Gold prices slipped on Friday and the most active gold futures contract posted its biggest weekly loss in about eleven months, as traders switched over to buying mode in stock markets after recent hefty losses.
Prospects of the Federal Reserve hiking interest rates by 50 basis points at the next two meetings weighed on the yellow metal.
Jerome Powell, who has been confirmed to head the Fed for a second four-year term, said in an interview that the battle to control inflation would "include some pain" and the U.S. central bank would manage to tighten borrowing costs without going so far as to tip the economy into recession.
The dollar's retreat after climbing to a fresh two-decade high, capped gold's downside. The dollar index, which rose to 105.01, dropped to around 104.50 later on in the session, netting a loss of about 0.3%.
Gold futures for June ended lower by $16.40 or about 0.9% at $1,808.20 an ounce, recording their fourth successive weekly loss. Gold futures shed about 3.9% in the week.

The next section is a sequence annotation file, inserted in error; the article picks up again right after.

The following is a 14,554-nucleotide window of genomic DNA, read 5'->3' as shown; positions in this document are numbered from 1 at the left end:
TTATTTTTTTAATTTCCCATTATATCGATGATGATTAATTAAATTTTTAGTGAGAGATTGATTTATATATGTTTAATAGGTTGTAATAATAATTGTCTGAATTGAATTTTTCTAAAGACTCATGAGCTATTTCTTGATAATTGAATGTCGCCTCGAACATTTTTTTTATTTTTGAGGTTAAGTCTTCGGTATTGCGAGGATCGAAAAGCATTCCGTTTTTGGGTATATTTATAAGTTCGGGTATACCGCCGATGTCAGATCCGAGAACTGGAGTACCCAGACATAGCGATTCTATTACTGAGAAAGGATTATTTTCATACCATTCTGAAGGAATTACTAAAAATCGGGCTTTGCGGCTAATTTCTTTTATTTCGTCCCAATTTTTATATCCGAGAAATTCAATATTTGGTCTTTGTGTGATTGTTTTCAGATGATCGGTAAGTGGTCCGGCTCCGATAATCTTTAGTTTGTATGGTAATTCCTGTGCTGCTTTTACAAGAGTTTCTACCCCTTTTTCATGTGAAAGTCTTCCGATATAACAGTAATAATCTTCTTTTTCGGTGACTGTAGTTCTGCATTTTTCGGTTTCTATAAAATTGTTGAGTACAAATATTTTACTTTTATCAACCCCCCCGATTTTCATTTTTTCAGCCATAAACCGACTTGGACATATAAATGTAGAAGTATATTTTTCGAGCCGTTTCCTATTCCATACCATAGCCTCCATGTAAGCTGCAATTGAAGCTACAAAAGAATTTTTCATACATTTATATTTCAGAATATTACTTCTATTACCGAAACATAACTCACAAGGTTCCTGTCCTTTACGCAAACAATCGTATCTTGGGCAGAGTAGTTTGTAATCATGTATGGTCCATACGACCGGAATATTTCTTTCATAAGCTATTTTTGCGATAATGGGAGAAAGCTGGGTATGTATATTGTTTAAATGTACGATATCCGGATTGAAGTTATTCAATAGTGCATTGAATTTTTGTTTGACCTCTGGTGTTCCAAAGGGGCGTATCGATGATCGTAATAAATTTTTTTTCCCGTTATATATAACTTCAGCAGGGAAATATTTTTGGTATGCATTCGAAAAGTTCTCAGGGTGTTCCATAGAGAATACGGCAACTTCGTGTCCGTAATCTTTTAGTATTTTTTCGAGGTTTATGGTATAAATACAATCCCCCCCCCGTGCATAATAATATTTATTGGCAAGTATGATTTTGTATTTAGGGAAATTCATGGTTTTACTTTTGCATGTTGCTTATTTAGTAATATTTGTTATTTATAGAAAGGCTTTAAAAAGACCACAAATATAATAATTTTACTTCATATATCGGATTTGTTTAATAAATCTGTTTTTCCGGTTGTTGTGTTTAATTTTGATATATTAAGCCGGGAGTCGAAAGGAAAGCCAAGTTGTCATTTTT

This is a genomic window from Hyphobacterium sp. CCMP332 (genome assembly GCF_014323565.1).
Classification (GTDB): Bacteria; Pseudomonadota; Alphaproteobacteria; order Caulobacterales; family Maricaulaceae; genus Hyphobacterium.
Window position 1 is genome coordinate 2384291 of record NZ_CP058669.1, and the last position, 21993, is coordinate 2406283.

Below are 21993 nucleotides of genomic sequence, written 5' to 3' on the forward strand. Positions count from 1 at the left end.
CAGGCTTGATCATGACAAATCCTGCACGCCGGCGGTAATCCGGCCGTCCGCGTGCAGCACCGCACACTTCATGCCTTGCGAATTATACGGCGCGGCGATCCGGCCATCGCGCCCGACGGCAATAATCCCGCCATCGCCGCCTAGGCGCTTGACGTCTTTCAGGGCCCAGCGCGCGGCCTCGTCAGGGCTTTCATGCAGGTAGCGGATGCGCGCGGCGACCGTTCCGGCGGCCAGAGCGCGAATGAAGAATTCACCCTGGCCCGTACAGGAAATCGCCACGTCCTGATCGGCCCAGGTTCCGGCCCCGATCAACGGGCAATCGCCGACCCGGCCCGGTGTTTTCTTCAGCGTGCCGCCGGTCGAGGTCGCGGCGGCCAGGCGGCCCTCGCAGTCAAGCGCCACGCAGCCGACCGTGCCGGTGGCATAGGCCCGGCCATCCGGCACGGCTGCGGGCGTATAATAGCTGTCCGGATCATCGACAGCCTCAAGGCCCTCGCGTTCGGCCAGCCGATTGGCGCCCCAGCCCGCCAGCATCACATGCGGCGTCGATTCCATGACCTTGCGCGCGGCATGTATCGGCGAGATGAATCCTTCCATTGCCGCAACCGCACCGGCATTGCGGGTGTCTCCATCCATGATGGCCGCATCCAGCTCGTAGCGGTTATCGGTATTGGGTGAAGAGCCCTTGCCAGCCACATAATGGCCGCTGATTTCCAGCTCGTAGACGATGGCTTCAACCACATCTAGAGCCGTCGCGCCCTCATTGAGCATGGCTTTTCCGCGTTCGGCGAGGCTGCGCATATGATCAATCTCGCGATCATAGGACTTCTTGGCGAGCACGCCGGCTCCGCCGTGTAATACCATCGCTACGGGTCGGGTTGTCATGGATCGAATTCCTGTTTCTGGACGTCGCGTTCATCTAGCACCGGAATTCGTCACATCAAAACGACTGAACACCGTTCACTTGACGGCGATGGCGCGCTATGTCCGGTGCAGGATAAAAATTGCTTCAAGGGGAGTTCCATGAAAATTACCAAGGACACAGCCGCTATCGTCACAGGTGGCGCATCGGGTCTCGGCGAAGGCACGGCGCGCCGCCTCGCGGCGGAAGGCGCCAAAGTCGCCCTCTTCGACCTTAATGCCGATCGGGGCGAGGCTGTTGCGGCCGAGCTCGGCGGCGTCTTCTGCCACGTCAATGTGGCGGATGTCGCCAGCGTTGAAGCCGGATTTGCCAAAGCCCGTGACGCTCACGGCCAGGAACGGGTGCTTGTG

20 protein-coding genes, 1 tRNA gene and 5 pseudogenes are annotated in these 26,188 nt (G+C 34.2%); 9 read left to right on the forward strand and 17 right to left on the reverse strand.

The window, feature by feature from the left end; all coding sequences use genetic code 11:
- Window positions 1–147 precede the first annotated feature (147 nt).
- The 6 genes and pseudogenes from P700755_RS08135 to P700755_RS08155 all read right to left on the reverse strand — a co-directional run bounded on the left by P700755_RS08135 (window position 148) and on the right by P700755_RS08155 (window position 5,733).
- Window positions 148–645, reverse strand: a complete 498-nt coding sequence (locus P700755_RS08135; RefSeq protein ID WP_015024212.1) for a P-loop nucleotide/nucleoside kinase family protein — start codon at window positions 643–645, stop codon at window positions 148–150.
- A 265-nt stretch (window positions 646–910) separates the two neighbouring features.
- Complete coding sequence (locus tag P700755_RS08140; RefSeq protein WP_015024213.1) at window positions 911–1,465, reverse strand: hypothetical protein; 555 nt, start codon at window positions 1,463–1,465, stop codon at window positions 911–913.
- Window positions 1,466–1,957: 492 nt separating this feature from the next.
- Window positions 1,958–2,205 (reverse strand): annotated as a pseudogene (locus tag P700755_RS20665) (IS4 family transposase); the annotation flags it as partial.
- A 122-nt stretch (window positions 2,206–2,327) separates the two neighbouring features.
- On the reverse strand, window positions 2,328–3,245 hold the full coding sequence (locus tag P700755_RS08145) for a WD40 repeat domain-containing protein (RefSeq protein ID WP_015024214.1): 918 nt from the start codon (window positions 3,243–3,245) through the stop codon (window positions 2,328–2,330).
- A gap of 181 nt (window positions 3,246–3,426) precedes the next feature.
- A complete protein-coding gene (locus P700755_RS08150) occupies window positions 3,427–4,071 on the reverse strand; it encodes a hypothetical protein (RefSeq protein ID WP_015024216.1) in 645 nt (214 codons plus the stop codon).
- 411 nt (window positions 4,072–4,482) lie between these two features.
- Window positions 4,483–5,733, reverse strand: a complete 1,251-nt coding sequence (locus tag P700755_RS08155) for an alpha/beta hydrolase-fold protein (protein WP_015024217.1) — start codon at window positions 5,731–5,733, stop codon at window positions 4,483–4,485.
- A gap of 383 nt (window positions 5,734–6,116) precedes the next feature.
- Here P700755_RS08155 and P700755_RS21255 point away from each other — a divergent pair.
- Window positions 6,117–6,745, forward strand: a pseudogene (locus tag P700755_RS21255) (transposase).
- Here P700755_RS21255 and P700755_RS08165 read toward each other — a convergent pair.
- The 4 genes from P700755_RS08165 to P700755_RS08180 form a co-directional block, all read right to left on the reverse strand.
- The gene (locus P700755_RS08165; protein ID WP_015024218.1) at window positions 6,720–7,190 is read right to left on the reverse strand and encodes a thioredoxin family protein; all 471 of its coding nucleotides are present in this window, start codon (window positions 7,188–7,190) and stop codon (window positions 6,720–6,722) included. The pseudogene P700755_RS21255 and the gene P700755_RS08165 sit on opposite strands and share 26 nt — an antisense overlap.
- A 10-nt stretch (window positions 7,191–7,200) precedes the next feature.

Silver futures for July ended up by $0.228 at $21.001 an ounce, while Copper futures for July settled at $4.1750 per pound, gaining $0.0745.
In economic releases, a report from the University of Michigan showed consumer sentiment in the U.S. has deteriorated by much more than expected in the month of May.
The report showed the consumer sentiment index tumbled to 59.1 in May from 65.2 in April. Economists had expected the index to edge down to 64.0.
With the much bigger than expected decrease, the consumer sentiment index slumped to its lowest level since hitting 55.8 in August of 2011.
A separate report released by the Labor Department showed imports prices were unexpectedly unchanged in the month of April, after surging by an upwardly revised 2.9% in March. Economists had expected import prices to climb by 0.6% compared to the 2.6% jump originally reported for the previous month.
The report also showed the annual rate of growth in imports prices slowed to 12% in April from an upwardly revised 13% in March.
French inflation was confirmed at an annual 5.4%, in April. Industrial output in the euro zone fell an annualized 0.8% in March versus a -0.6% decline expected, Eurostat data showed.